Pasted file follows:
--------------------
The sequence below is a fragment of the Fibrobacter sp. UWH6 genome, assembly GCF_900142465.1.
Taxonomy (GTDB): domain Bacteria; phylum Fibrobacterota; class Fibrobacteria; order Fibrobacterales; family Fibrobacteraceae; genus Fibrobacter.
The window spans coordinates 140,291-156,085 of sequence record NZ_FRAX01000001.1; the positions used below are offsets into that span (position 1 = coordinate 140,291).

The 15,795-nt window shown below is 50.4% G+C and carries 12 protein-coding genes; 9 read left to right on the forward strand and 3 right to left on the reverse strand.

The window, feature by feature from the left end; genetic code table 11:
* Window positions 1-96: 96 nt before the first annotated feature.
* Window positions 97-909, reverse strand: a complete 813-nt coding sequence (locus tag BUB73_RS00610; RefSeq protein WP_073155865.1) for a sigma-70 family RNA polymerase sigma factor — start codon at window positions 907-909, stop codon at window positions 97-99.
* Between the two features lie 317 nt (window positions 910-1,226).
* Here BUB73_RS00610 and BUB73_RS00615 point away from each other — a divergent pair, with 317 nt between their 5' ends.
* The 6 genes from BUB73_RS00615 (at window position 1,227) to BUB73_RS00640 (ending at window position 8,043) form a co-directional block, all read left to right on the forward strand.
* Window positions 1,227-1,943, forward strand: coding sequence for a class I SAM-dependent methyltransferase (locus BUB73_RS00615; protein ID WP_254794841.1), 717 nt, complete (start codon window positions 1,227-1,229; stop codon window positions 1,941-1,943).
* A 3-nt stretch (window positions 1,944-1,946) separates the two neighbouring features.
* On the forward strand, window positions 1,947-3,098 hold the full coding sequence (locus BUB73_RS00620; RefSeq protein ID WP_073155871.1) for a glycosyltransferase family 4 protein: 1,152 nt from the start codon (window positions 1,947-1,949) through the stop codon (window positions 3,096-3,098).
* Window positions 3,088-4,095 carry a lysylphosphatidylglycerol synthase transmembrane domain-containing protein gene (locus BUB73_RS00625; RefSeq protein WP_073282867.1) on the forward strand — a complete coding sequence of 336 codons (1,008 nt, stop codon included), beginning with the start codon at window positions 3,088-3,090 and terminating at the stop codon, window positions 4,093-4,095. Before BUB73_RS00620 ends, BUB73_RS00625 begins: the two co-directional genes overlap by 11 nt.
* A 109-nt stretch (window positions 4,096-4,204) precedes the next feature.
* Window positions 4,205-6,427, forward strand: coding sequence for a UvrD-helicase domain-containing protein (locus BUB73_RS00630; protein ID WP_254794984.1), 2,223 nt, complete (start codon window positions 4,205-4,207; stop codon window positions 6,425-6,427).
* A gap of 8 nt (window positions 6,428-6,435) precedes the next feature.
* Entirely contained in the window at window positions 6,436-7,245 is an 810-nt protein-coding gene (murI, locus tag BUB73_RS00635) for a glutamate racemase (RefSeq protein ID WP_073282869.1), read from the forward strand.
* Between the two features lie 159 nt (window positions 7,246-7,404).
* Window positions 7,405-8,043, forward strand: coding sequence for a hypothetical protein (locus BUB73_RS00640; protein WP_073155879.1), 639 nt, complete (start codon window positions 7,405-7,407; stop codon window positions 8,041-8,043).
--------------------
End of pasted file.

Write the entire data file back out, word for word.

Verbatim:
The sequence below is a fragment of the Fibrobacter sp. UWH6 genome, assembly GCF_900142465.1.
Taxonomy (GTDB): domain Bacteria; phylum Fibrobacterota; class Fibrobacteria; order Fibrobacterales; family Fibrobacteraceae; genus Fibrobacter.
The window spans coordinates 140,291-156,085 of sequence record NZ_FRAX01000001.1; the positions used below are offsets into that span (position 1 = coordinate 140,291).

The 15,795-nt window shown below is 50.4% G+C and carries 12 protein-coding genes; 9 read left to right on the forward strand and 3 right to left on the reverse strand.

The window, feature by feature from the left end; genetic code table 11:
* Window positions 1-96: 96 nt before the first annotated feature.
* Window positions 97-909, reverse strand: a complete 813-nt coding sequence (locus tag BUB73_RS00610; RefSeq protein WP_073155865.1) for a sigma-70 family RNA polymerase sigma factor — start codon at window positions 907-909, stop codon at window positions 97-99.
* Between the two features lie 317 nt (window positions 910-1,226).
* Here BUB73_RS00610 and BUB73_RS00615 point away from each other — a divergent pair, with 317 nt between their 5' ends.
* The 6 genes from BUB73_RS00615 (at window position 1,227) to BUB73_RS00640 (ending at window position 8,043) form a co-directional block, all read left to right on the forward strand.
* Window positions 1,227-1,943, forward strand: coding sequence for a class I SAM-dependent methyltransferase (locus BUB73_RS00615; protein ID WP_254794841.1), 717 nt, complete (start codon window positions 1,227-1,229; stop codon window positions 1,941-1,943).
* A 3-nt stretch (window positions 1,944-1,946) separates the two neighbouring features.
* On the forward strand, window positions 1,947-3,098 hold the full coding sequence (locus BUB73_RS00620; RefSeq protein ID WP_073155871.1) for a glycosyltransferase family 4 protein: 1,152 nt from the start codon (window positions 1,947-1,949) through the stop codon (window positions 3,096-3,098).
* Window positions 3,088-4,095 carry a lysylphosphatidylglycerol synthase transmembrane domain-containing protein gene (locus BUB73_RS00625; RefSeq protein WP_073282867.1) on the forward strand — a complete coding sequence of 336 codons (1,008 nt, stop codon included), beginning with the start codon at window positions 3,088-3,090 and terminating at the stop codon, window positions 4,093-4,095. Before BUB73_RS00620 ends, BUB73_RS00625 begins: the two co-directional genes overlap by 11 nt.
* A 109-nt stretch (window positions 4,096-4,204) precedes the next feature.
* Window positions 4,205-6,427, forward strand: coding sequence for a UvrD-helicase domain-containing protein (locus BUB73_RS00630; protein ID WP_254794984.1), 2,223 nt, complete (start codon window positions 4,205-4,207; stop codon window positions 6,425-6,427).
* A gap of 8 nt (window positions 6,428-6,435) precedes the next feature.
* Entirely contained in the window at window positions 6,436-7,245 is an 810-nt protein-coding gene (murI, locus tag BUB73_RS00635) for a glutamate racemase (RefSeq protein ID WP_073282869.1), read from the forward strand.
* Between the two features lie 159 nt (window positions 7,246-7,404).
* Window positions 7,405-8,043, forward strand: coding sequence for a hypothetical protein (locus BUB73_RS00640; protein WP_073155879.1), 639 nt, complete (start codon window positions 7,405-7,407; stop codon window positions 8,041-8,043).